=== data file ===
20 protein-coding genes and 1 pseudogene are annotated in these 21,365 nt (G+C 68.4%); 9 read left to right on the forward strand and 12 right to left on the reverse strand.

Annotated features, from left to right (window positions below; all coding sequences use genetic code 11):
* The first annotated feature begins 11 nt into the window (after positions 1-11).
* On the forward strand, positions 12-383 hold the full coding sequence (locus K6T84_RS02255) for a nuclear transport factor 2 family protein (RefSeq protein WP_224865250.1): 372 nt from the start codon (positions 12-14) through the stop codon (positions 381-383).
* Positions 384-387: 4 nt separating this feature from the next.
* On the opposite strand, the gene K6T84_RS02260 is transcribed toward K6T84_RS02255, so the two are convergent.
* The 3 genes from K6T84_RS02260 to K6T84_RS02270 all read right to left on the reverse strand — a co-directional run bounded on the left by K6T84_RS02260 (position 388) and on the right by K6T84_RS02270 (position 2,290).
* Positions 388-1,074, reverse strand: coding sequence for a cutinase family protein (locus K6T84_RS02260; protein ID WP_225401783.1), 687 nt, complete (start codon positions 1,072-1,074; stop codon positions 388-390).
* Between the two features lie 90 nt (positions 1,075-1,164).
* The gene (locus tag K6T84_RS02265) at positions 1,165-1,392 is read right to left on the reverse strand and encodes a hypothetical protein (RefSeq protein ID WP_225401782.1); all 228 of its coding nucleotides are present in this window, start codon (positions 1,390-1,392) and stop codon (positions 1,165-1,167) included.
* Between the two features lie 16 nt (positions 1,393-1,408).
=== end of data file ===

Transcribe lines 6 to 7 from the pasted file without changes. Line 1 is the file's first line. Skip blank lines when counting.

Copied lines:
* On the opposite strand, the gene K6T84_RS02260 is transcribed toward K6T84_RS02255, so the two are convergent.
* The 3 genes from K6T84_RS02260 to K6T84_RS02270 all read right to left on the reverse strand — a co-directional run bounded on the left by K6T84_RS02260 (position 388) and on the right by K6T84_RS02270 (position 2,290).